Filmmaker Nila Madhab Panda unveiled the first look of his highly-anticipated next, Kadvi Hawa, India’s first full-length feature film on climate change, last week in Delhi. The event was attended by the whole team behind the film, as well as by dignitaries from the United Nations.
The film’s poster was unveiled in the presence of the United Nation Environment Programme’s (UNEP) general and executive director, Erik Solheim at the Foreign Correspondents Club of South Asia in Delhi. Underlining the need for filmmakers to take it upon themselves to create awareness about climate change, Solhiem also advocated the idea that the United Nations ought to supporting more films like Kadvi Hawa globally.
He said, “People feel the way we talk about the environment is too boring. An entertaining film is a great medium to spread the message about climate change… You need to entertain, make people enthusiastic, and excite people. And that’s what Hollywood and Bollywood do.”
Touted as the first full-length feature film to be supported by the UN, Kadvi Hawa is slated for a pan-India release on 24 November.
The film revolves around a 70-year-old blind man (Sanjay Mishra) who is alone fighting climate change to save his son. Set against the backdrop of an arid region of Bundelkhand (divided between Uttar Pradesh and Madhya Pradesh), the film has already received a special mention at the 64th National Awards.
Speaking about the film, Panda, known for his critically-acclaimed movie I Am Kalam, said, “I want to deal with climate change in a very conscious manner and I want people to feel that climate change is here and it is affecting all of us and not just the elite.”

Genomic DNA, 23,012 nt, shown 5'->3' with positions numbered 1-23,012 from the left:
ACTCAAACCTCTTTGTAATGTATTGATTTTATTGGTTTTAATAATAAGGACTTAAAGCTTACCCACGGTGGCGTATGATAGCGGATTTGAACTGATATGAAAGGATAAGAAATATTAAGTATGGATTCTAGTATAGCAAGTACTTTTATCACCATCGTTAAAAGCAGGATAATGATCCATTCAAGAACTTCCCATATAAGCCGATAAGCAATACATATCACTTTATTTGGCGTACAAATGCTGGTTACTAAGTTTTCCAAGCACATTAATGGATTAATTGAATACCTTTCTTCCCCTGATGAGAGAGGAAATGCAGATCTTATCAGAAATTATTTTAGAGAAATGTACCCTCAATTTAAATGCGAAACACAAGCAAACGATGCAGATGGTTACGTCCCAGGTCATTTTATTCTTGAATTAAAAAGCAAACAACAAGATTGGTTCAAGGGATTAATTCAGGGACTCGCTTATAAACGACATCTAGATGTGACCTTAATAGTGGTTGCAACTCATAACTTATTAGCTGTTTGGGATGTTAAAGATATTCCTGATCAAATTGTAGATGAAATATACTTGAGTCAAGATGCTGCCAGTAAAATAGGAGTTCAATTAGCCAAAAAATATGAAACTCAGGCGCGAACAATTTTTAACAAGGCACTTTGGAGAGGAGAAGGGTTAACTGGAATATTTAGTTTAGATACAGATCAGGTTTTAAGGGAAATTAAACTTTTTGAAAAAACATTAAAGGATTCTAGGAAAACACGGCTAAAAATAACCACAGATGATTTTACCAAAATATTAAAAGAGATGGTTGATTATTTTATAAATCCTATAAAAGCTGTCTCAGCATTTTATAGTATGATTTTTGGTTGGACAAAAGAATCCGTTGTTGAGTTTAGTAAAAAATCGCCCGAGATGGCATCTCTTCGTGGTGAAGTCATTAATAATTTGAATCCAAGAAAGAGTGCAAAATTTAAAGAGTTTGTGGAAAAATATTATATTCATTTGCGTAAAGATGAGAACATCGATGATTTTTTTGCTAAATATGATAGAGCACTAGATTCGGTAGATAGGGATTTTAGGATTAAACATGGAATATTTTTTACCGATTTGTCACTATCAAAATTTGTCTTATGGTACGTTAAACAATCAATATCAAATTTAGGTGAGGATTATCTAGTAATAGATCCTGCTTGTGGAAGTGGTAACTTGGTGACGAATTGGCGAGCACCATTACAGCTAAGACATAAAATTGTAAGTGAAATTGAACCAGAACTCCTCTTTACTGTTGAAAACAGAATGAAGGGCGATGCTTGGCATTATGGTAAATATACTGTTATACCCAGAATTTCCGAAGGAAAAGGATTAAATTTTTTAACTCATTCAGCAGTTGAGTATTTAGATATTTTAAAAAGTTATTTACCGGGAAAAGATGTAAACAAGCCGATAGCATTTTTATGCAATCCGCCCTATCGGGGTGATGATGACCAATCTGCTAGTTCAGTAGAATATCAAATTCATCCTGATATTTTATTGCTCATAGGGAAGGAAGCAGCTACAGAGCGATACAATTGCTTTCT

As far as offering a solution through the medium is concerned, the 43-year-old director declared, “I am nobody to give solutions. All we can do is get conscious. Whatever you have done, you have done. You cannot undo that. All we can do is that not damage the environment anymore.
“We want the film to live. You remember my first film I Am Kalam. Even after seven years, people talk about it because it is only about a short story. Kadvi Hawa is a simple, emotional story about a 70-year-old blind man fighting against climate change to save his son. We want to put it forward to the world as an emotional story.”
While addressing the media, Panda, who himself hails from Odisha, one of the most drought-prone regions of the country, also threw light on the inception of the story. He revealed that the story idea struck him when he was shooting a documentary for Discovery Channel in 2005 in the state.
“On its (Odisha’s) coastal belt there used to be seven villages, together called Satbhaya. When I reached there in 2005, only two villages were left. The first image that I saw was shocking. Not romanticising about it or being happy about it, but there were two hand pumps and both of them were submerged under the sea. When I started enquiring about the issue from people belonging to the age group of 60-70, one of the older men said that the hand pump earlier used to be a part of their village. They used to play around the hand pump,” he informed.